I’ve long been impressed by the biblical images of God as a gardener. One of the implications of that concept is that theology needs to include a place for compost. I have been engaging in a bit of theological composting and here is some of what I think this means.
Composting is a word which speaks of natural processes, closely related to gardening, and growth. But it also relates to rotting, taking time, the end of some things and the promise of new things.
Composting involves the gathering up of scraps, cuttings, things that have blown in or blown over, things that had to be dug up, swept up or weeded out, the clippings, and things that have simply died: all this has to be gathered up and pushed into the right space, a warm, moist and fecund place, where it can be re-born.
Worms do their work, breaking down what is waste and restoring the potential of all that is rich and resource-filled.
Composting is a time when in silence, in darkness, in unknown ways, life is very richly, very effectively restored.
I have been composting. Or if you prefer, I have been allowing the worms of the Spirit to do their work.
Here is one thing that has emerged from my compost— and I hope there will be more posts to come, on this theme.
Romans 12, 1-8:
I appeal to you therefore, brothers and sisters, by the mercies of God, to present your bodies as a living sacrifice, holy and acceptable to God, which is your spiritual worship. Do not be conformed to this world, but be transformed by the renewing of your minds, so that you may discern what is the will of God—what is good and acceptable and perfect.
For by the grace given to me I say to everyone among you not to think of yourself more highly than you ought to think, but to think with sober judgement, each according to the measure of faith that God has assigned. For as in one body we have many members, and not all the members have the same function, so we, who are many, are one body in Christ, and individually we are members one of another. We have gifts that differ according to the grace given to us: prophecy, in proportion to faith; ministry, in ministering; the teacher, in teaching; the exhorter, in exhortation; the giver, in generosity; the leader, in diligence; the compassionate, in cheerfulness.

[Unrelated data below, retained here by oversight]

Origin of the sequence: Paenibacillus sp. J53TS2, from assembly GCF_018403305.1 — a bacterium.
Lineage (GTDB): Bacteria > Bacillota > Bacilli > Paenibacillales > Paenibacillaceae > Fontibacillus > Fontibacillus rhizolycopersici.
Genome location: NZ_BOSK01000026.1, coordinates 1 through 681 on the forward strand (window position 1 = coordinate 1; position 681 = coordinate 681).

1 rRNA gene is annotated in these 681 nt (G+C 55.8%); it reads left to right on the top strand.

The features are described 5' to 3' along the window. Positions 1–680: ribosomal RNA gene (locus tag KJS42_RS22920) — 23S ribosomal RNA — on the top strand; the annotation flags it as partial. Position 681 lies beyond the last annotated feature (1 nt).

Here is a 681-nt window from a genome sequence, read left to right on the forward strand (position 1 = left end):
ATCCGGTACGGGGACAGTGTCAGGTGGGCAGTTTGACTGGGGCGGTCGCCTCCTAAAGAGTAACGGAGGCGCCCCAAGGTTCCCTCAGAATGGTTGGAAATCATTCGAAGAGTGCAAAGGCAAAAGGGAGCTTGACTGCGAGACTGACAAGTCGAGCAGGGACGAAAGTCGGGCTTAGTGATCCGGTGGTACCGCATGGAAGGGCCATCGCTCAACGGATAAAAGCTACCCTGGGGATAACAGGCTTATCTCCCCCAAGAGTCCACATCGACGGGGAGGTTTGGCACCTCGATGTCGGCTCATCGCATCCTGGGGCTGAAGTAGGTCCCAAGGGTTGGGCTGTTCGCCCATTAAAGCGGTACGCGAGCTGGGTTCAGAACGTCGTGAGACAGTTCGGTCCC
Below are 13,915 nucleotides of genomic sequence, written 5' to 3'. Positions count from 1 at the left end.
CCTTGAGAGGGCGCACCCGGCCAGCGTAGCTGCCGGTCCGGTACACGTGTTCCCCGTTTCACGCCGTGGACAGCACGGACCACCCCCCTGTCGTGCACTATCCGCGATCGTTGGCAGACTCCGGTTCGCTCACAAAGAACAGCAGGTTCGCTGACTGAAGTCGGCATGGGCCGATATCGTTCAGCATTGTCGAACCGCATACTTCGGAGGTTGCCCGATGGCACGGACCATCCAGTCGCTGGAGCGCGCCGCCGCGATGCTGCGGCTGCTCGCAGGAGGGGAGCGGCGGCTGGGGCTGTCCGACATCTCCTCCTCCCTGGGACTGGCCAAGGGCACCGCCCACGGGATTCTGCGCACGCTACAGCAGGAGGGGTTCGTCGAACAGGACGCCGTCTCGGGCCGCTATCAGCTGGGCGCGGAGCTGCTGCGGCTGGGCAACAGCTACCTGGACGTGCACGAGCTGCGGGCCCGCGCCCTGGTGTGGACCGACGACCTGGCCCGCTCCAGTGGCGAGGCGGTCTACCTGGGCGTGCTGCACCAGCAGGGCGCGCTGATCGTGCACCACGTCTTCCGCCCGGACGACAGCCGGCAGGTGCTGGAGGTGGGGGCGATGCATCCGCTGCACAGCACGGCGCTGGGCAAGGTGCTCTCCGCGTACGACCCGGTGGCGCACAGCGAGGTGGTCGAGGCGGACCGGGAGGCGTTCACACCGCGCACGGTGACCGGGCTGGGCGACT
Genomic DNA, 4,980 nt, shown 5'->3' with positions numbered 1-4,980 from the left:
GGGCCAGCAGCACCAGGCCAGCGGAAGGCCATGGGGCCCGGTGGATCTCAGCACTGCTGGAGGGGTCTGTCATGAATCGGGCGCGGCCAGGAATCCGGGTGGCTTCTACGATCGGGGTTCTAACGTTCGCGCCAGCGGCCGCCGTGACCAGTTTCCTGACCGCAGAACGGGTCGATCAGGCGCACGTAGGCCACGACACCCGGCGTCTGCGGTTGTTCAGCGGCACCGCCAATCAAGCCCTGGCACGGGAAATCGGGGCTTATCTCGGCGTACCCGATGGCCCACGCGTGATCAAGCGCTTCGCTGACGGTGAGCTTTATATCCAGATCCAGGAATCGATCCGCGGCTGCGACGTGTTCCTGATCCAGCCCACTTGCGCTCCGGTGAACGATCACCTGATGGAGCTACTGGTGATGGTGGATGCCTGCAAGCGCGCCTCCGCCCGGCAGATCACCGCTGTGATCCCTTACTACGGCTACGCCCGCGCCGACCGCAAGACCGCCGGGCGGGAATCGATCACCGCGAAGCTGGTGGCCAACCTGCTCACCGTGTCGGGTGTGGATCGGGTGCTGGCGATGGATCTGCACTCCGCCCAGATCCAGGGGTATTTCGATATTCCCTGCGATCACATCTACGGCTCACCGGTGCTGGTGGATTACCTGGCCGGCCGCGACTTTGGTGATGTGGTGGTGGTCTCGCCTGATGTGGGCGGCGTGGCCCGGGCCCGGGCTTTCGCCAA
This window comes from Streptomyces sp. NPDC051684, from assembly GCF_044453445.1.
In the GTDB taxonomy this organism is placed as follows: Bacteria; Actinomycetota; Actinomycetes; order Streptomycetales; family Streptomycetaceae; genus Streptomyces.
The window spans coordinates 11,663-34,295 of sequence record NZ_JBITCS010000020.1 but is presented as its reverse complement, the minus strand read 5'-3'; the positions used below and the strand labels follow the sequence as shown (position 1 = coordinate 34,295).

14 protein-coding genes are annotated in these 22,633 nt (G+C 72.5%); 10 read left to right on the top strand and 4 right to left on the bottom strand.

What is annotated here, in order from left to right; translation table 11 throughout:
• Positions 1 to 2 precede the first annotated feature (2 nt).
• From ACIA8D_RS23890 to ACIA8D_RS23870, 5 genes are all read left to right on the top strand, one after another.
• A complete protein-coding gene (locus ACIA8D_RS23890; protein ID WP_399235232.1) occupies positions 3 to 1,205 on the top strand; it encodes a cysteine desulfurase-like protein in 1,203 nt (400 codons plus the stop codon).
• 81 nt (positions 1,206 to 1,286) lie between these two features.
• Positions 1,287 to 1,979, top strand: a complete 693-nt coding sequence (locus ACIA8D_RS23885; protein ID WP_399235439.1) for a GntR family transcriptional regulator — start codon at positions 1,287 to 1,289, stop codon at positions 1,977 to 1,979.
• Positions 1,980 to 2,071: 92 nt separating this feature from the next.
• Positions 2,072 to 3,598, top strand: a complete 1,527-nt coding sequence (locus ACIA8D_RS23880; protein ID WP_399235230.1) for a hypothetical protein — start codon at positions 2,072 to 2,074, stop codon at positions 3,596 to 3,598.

I will not attempt an exegesis of the text, as such, but I note a number of things.
First, is the dynamic of the passive and the active.
There are things we need to do and things only God can do for us and in us. We can make ourselves available, by presenting our selves, each of us, making ourselves available as living sacrifices to God.
In doing this we will not be conforming to the ways of this world. We will not be allowing the society or indeed our own ambitions and needs to set the agenda.
We will be making an active choice: offering ourselves to God.
But then notice that it is God who will transform us: who will make us to be what is good and acceptable and perfect.
There is much to be said for discovering the passive mood in scripture: what we allow God to do, to make of us, to work within and through us.
With those two things clearly in sight, not one without the other, but both of them, we proceed then to Paul’s advice: verse 3, make a ‘sober estimate’ of yourself.
Do not think too highly, nor too lowly, but with a sober judgment, recognize what it is that God has given you. Think of yourself according to the grace you have received.
It’s good to recognize that this term we often translate simply as gift is actually also the word for grace.
The gifting we have is fundamentally a work of grace.
The measure of grace: this is what we are to recognise, soberly, and this is what we are to be, indeed it is what we are to live: this grace, this gift.
Think with gratitude of the measure of grace you have received, and that is your gifting for ministry, for life.